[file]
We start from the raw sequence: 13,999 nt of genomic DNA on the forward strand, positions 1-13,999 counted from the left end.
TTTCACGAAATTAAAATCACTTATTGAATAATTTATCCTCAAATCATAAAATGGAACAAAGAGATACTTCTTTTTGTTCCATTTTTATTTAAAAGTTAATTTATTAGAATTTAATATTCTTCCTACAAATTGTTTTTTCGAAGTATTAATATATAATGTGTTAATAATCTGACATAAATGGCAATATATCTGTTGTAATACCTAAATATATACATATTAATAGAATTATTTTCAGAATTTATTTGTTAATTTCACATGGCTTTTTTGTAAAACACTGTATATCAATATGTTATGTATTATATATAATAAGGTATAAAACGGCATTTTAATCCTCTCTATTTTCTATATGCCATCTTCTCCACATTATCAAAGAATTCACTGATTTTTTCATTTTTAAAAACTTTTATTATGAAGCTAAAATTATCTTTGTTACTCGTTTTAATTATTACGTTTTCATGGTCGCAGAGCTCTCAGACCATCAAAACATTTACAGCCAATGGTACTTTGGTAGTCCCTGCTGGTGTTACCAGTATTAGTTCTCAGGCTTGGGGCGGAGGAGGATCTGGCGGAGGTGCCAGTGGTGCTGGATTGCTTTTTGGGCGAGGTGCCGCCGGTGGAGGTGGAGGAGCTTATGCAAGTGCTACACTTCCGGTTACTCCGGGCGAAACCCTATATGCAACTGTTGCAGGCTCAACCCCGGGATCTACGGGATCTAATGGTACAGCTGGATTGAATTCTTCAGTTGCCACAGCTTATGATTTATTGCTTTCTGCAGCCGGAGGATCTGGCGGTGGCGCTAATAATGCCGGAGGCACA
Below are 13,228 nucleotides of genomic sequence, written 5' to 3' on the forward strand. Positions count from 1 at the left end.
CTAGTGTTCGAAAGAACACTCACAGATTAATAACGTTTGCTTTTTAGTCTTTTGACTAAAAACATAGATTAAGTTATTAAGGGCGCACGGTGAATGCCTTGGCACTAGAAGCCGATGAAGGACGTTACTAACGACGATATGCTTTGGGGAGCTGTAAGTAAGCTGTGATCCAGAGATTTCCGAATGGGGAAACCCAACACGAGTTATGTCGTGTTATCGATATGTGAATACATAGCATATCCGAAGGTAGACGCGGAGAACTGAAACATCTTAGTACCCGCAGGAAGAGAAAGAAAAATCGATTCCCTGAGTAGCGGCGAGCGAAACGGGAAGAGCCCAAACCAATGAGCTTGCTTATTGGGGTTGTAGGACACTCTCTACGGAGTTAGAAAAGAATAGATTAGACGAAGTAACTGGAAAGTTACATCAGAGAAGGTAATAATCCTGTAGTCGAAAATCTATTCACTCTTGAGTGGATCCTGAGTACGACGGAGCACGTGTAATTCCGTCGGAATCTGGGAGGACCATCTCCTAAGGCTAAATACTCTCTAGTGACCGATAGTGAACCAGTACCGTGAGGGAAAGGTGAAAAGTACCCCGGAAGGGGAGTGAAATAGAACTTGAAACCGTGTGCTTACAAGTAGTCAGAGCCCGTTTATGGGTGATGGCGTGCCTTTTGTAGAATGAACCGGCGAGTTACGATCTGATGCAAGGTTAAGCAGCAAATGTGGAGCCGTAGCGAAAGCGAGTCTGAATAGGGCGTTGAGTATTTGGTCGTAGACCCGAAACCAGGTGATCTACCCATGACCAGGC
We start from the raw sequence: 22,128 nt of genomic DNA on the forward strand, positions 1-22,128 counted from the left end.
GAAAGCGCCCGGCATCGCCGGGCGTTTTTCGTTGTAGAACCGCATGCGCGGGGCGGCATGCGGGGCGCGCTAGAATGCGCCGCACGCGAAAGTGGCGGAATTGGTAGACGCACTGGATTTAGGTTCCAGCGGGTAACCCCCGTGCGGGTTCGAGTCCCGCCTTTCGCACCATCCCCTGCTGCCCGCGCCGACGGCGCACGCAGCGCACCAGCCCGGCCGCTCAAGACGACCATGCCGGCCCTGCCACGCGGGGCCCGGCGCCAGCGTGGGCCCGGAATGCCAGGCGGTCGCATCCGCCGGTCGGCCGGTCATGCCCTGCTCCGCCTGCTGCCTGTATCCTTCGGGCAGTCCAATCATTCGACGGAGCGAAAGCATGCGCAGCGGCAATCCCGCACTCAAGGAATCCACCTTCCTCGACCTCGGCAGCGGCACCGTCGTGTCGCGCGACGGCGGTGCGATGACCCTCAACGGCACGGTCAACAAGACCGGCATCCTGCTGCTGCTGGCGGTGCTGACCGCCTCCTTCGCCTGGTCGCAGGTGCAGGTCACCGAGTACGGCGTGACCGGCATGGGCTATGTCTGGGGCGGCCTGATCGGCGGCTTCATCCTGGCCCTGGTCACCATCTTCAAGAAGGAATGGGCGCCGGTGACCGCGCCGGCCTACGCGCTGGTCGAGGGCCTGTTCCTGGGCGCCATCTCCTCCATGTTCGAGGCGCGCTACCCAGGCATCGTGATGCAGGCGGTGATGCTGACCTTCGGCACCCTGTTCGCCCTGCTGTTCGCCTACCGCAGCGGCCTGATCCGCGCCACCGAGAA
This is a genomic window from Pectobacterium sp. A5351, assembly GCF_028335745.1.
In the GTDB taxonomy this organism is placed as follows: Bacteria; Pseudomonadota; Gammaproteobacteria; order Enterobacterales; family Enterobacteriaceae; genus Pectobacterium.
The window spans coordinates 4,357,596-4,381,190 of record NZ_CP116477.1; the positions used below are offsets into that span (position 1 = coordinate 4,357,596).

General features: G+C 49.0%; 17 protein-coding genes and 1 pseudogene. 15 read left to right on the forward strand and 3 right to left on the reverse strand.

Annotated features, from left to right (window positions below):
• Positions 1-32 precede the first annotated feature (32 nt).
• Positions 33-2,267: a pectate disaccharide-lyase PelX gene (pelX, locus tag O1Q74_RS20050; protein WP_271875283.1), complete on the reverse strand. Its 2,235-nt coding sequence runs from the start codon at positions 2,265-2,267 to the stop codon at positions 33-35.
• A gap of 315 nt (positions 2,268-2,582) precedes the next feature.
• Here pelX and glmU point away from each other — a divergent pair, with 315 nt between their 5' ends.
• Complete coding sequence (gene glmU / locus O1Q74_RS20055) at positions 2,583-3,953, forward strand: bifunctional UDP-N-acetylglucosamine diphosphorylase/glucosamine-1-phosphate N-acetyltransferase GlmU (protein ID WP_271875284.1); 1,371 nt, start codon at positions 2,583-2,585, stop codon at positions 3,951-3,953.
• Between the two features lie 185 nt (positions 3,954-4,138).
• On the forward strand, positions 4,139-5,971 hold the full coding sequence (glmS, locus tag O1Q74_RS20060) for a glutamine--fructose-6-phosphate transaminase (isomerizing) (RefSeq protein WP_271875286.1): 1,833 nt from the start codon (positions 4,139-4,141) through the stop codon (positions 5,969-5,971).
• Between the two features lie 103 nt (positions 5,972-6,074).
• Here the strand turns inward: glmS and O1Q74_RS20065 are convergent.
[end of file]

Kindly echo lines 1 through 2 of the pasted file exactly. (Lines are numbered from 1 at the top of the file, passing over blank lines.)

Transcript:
We start from the raw sequence: 13,999 nt of genomic DNA on the forward strand, positions 1-13,999 counted from the left end.
TTTCACGAAATTAAAATCACTTATTGAATAATTTATCCTCAAATCATAAAATGGAACAAAGAGATACTTCTTTTTGTTCCATTTTTATTTAAAAGTTAATTTATTAGAATTTAATATTCTTCCTACAAATTGTTTTTTCGAAGTATTAATATATAATGTGTTAATAATCTGACATAAATGGCAATATATCTGTTGTAATACCTAAATATATACATATTAATAGAATTATTTTCAGAATTTATTTGTTAATTTCACATGGCTTTTTTGTAAAACACTGTATATCAATATGTTATGTATTATATATAATAAGGTATAAAACGGCATTTTAATCCTCTCTATTTTCTATATGCCATCTTCTCCACATTATCAAAGAATTCACTGATTTTTTCATTTTTAAAAACTTTTATTATGAAGCTAAAATTATCTTTGTTACTCGTTTTAATTATTACGTTTTCATGGTCGCAGAGCTCTCAGACCATCAAAACATTTACAGCCAATGGTACTTTGGTAGTCCCTGCTGGTGTTACCAGTATTAGTTCTCAGGCTTGGGGCGGAGGAGGATCTGGCGGAGGTGCCAGTGGTGCTGGATTGCTTTTTGGGCGAGGTGCCGCCGGTGGAGGTGGAGGAGCTTATGCAAGTGCTACACTTCCGGTTACTCCGGGCGAAACCCTATATGCAACTGTTGCAGGCTCAACCCCGGGATCTACGGGATCTAATGGTACAGCTGGATTGAATTCTTCAGTTGCCACAGCTTATGATTTATTGCTTTCTGCAGCCGGAGGATCTGGCGGTGGCGCTAATAATGCCGGAGGCACA